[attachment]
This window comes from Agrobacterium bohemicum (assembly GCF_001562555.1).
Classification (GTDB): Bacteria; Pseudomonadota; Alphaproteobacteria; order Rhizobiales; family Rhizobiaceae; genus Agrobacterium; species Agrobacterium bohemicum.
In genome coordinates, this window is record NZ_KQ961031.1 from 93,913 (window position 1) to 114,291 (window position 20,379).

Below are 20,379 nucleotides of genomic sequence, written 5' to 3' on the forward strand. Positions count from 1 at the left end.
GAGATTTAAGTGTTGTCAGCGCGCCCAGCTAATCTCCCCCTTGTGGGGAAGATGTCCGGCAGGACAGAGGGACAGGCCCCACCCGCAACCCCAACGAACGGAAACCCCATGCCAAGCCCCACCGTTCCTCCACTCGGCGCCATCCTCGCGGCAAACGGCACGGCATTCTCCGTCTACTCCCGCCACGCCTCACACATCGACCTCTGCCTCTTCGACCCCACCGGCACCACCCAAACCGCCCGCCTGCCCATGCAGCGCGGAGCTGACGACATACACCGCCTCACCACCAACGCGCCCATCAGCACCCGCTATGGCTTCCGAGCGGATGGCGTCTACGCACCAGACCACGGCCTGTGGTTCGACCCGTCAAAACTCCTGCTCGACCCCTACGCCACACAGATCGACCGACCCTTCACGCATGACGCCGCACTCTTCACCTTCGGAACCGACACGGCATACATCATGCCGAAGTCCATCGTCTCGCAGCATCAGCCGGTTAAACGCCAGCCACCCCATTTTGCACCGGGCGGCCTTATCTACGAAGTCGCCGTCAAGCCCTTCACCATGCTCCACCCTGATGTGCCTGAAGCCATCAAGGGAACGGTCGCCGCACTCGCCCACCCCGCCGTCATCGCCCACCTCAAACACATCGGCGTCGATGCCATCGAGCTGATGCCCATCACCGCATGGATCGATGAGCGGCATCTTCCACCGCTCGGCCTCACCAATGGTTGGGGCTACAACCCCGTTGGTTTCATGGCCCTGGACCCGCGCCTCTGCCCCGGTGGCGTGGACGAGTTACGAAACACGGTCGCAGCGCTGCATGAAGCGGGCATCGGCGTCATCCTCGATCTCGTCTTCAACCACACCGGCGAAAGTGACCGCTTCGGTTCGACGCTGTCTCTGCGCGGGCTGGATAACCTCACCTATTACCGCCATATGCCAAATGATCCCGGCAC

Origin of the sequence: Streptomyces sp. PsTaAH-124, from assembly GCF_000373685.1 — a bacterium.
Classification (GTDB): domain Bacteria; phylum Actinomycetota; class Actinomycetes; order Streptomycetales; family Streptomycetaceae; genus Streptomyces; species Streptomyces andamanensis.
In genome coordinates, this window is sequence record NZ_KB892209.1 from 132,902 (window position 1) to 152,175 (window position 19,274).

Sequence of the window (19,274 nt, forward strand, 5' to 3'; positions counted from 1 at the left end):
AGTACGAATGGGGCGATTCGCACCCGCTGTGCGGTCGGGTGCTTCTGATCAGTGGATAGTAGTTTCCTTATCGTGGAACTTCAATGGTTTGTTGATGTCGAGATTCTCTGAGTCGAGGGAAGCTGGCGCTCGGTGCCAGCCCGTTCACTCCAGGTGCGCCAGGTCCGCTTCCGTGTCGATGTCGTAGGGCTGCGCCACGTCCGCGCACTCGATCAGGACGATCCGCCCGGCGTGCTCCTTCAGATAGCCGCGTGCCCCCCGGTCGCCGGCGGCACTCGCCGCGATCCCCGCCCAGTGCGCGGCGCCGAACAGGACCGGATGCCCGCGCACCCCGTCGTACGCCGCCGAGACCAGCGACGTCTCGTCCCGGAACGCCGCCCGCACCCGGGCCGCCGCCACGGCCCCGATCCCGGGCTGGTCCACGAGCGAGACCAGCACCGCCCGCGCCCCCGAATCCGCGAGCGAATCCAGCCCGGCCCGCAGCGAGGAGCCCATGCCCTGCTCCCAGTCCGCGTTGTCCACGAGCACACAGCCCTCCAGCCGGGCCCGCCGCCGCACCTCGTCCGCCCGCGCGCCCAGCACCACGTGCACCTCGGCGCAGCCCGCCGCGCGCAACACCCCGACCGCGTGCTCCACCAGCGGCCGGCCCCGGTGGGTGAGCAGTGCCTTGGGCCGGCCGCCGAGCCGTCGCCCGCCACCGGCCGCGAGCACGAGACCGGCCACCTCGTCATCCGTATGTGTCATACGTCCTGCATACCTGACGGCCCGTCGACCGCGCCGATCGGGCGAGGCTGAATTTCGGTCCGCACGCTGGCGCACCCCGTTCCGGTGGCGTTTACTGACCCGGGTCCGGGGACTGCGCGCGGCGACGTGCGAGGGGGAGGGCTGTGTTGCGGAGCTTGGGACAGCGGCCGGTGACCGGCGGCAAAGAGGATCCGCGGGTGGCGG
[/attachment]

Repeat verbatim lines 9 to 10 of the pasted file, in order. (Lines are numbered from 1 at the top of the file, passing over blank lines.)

Sequence of the window (19,274 nt, forward strand, 5' to 3'; positions counted from 1 at the left end):
AGTACGAATGGGGCGATTCGCACCCGCTGTGCGGTCGGGTGCTTCTGATCAGTGGATAGTAGTTTCCTTATCGTGGAACTTCAATGGTTTGTTGATGTCGAGATTCTCTGAGTCGAGGGAAGCTGGCGCTCGGTGCCAGCCCGTTCACTCCAGGTGCGCCAGGTCCGCTTCCGTGTCGATGTCGTAGGGCTGCGCCACGTCCGCGCACTCGATCAGGACGATCCGCCCGGCGTGCTCCTTCAGATAGCCGCGTGCCCCCCGGTCGCCGGCGGCACTCGCCGCGATCCCCGCCCAGTGCGCGGCGCCGAACAGGACCGGATGCCCGCGCACCCCGTCGTACGCCGCCGAGACCAGCGACGTCTCGTCCCGGAACGCCGCCCGCACCCGGGCCGCCGCCACGGCCCCGATCCCGGGCTGGTCCACGAGCGAGACCAGCACCGCCCGCGCCCCCGAATCCGCGAGCGAATCCAGCCCGGCCCGCAGCGAGGAGCCCATGCCCTGCTCCCAGTCCGCGTTGTCCACGAGCACACAGCCCTCCAGCCGGGCCCGCCGCCGCACCTCGTCCGCCCGCGCGCCCAGCACCACGTGCACCTCGGCGCAGCCCGCCGCGCGCAACACCCCGACCGCGTGCTCCACCAGCGGCCGGCCCCGGTGGGTGAGCAGTGCCTTGGGCCGGCCGCCGAGCCGTCGCCCGCCACCGGCCGCGAGCACGAGACCGGCCACCTCGTCATCCGTATGTGTCATACGTCCTGCATACCTGACGGCCCGTCGACCGCGCCGATCGGGCGAGGCTGAATTTCGGTCCGCACGCTGGCGCACCCCGTTCCGGTGGCGTTTACTGACCCGGGTCCGGGGACTGCGCGCGGCGACGTGCGAGGGGGAGGGCTGTGTTGCGGAGCTTGGGACAGCGGCCGGTGACCGGCGGCAAAGAGGATCCGCGGGTGGCGG